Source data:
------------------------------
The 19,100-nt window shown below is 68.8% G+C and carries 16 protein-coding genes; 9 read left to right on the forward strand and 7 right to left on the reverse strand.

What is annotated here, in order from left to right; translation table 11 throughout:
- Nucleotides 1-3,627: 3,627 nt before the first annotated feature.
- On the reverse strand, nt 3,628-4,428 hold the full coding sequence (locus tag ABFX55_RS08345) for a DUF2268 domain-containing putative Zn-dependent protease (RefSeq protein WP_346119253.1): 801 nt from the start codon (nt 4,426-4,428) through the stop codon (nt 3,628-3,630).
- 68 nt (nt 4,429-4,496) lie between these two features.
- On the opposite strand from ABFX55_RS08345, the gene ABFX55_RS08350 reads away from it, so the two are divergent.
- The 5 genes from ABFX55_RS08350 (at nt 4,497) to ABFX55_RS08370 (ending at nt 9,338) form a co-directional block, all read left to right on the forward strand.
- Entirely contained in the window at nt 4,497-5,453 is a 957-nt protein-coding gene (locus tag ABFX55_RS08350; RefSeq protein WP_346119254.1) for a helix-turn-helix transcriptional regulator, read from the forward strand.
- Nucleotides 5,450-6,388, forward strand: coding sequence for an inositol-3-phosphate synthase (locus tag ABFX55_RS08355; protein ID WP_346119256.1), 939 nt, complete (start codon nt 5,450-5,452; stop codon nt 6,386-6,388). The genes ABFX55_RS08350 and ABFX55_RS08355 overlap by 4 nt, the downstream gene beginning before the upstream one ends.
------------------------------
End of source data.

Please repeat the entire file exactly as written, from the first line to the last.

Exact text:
The 19,100-nt window shown below is 68.8% G+C and carries 16 protein-coding genes; 9 read left to right on the forward strand and 7 right to left on the reverse strand.

What is annotated here, in order from left to right; translation table 11 throughout:
- Nucleotides 1-3,627: 3,627 nt before the first annotated feature.
- On the reverse strand, nt 3,628-4,428 hold the full coding sequence (locus tag ABFX55_RS08345) for a DUF2268 domain-containing putative Zn-dependent protease (RefSeq protein WP_346119253.1): 801 nt from the start codon (nt 4,426-4,428) through the stop codon (nt 3,628-3,630).
- 68 nt (nt 4,429-4,496) lie between these two features.
- On the opposite strand from ABFX55_RS08345, the gene ABFX55_RS08350 reads away from it, so the two are divergent.
- The 5 genes from ABFX55_RS08350 (at nt 4,497) to ABFX55_RS08370 (ending at nt 9,338) form a co-directional block, all read left to right on the forward strand.
- Entirely contained in the window at nt 4,497-5,453 is a 957-nt protein-coding gene (locus tag ABFX55_RS08350; RefSeq protein WP_346119254.1) for a helix-turn-helix transcriptional regulator, read from the forward strand.
- Nucleotides 5,450-6,388, forward strand: coding sequence for an inositol-3-phosphate synthase (locus tag ABFX55_RS08355; protein ID WP_346119256.1), 939 nt, complete (start codon nt 5,450-5,452; stop codon nt 6,386-6,388). The genes ABFX55_RS08350 and ABFX55_RS08355 overlap by 4 nt, the downstream gene beginning before the upstream one ends.